Everything we do during and after the COVID-19 crisis must be in service of building more equal, inclusive and sustainable economies and societies. This necessarily includes gender responsive economic and social policies and placing women’s economic lives at the heart of the pandemic response and recovery plans. It is important that the Government in Kosovo incorporates sex disaggregated data and a gender lens targeting women and girls specifically.

Considering the specific economic situation of women, the Security and Gender Group addresses the Ministry of Economic Development and the Ministry of Finance, recommending the adoption of the following measures:

· Integrate a gender lens across all government assessments to understand the impact of COVID-19 on women and girls, including economic impact, and how to address it effectively; Containment and mitigation measures should also address the burden of unpaid care work and heightened gender-based violence (GBV) risks;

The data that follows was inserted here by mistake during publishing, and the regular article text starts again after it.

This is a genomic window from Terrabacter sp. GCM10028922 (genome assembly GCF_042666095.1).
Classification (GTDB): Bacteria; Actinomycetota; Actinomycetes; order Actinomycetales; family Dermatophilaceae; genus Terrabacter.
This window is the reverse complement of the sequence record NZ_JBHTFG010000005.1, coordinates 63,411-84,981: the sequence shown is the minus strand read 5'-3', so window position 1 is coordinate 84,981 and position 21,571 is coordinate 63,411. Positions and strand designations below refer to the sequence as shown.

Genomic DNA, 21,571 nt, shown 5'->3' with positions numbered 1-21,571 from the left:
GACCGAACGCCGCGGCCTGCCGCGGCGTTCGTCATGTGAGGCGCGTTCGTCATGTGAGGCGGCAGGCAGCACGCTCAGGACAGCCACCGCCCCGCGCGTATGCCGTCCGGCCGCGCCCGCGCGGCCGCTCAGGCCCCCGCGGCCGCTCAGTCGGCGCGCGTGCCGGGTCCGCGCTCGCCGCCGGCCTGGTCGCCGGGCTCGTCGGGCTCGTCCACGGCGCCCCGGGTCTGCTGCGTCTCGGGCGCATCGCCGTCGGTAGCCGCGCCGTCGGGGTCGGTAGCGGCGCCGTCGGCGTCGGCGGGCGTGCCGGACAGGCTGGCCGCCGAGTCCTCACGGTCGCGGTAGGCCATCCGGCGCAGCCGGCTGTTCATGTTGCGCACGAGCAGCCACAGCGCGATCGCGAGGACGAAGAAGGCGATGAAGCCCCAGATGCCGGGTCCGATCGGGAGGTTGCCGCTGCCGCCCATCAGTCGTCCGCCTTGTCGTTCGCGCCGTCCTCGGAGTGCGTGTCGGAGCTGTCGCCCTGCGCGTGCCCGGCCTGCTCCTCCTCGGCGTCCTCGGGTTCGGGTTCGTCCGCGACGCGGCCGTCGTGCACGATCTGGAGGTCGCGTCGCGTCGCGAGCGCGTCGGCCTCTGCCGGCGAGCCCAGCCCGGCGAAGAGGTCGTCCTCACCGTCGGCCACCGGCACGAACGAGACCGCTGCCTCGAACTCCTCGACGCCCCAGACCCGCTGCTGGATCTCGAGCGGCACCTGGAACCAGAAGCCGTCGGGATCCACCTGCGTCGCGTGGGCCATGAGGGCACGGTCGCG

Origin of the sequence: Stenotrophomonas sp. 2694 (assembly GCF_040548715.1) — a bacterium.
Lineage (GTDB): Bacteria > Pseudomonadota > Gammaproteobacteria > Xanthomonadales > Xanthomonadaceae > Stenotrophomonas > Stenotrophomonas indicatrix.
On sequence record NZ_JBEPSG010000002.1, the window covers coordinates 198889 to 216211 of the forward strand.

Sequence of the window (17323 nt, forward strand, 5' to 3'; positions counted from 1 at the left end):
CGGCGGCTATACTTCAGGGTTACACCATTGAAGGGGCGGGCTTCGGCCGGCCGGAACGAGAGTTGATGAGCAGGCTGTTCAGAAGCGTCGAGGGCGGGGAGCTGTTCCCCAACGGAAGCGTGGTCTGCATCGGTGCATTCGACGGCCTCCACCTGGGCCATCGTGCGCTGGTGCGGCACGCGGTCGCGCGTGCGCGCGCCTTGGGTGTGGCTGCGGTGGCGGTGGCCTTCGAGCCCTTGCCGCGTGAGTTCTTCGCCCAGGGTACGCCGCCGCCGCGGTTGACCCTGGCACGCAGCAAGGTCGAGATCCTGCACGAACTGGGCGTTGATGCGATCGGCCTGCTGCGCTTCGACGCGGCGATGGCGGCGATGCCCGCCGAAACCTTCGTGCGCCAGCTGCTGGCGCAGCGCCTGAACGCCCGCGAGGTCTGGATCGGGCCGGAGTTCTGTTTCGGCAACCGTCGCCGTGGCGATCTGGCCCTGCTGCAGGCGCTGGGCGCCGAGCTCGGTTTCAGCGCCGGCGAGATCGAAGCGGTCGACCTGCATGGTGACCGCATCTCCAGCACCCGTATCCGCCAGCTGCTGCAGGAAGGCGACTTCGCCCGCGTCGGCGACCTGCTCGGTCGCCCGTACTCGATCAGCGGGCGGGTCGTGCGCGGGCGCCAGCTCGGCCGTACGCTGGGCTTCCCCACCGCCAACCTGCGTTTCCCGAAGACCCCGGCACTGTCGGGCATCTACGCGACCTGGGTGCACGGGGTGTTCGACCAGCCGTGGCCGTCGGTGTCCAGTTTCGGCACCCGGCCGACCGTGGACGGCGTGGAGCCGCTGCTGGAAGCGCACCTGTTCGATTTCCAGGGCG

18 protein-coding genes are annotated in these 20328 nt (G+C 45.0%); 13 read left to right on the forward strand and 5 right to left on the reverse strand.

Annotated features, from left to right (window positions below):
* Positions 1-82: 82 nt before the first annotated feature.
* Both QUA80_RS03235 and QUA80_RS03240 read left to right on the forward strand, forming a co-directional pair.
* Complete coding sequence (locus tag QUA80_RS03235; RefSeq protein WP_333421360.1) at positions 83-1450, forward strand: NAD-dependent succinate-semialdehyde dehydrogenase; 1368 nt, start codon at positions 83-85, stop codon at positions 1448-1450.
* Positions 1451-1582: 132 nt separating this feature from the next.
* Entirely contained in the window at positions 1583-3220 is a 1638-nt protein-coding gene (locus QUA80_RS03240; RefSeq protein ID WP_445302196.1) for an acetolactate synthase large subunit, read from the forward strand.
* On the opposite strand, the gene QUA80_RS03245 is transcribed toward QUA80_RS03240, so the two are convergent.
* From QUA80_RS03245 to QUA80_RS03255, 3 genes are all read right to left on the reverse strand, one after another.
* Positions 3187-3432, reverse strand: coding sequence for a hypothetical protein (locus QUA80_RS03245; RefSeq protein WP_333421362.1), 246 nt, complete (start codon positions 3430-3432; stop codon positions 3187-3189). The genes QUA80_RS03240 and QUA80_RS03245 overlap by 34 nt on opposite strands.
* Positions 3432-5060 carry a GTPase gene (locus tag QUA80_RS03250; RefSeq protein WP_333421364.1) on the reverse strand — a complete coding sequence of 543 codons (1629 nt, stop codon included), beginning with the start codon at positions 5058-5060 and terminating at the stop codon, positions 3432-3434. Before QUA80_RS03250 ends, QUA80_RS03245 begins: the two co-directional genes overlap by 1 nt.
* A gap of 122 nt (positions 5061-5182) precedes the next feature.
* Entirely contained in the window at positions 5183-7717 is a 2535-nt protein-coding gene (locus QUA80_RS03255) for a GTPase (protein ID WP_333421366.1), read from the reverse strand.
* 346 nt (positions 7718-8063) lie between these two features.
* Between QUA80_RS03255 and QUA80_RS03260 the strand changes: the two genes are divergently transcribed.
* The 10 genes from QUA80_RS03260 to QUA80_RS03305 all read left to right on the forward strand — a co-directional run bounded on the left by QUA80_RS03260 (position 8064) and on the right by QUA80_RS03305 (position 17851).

· Ensure the meaningful participation of women in all decision-making processes related to response mechanisms dealing with the socio-economic effects of COVID-19, and the development of such programs and policies;

· Access to benefits such as health insurance, paid leave, parental leave, pensions and unemployment benefits need to reach beyond formal employment and be accessible to women in all spheres of work;

· Financial support needs to target hard-hit women-led enterprises and businesses with subsidized and government-backed loans, tax and social security payment deferrals and exemptions;

· Kosovo labor market participation programmes should immediately support and improve the access of the vulnerable categories of women such as long-term unemployed women, young women, women with disabilities, women coming from Roma, Ashkali, Egyptian and other non-majority communities, victims of human trafficking or domestic violence, victims of sexual abuse, survivors of conflict related sexual violence, and single mothers.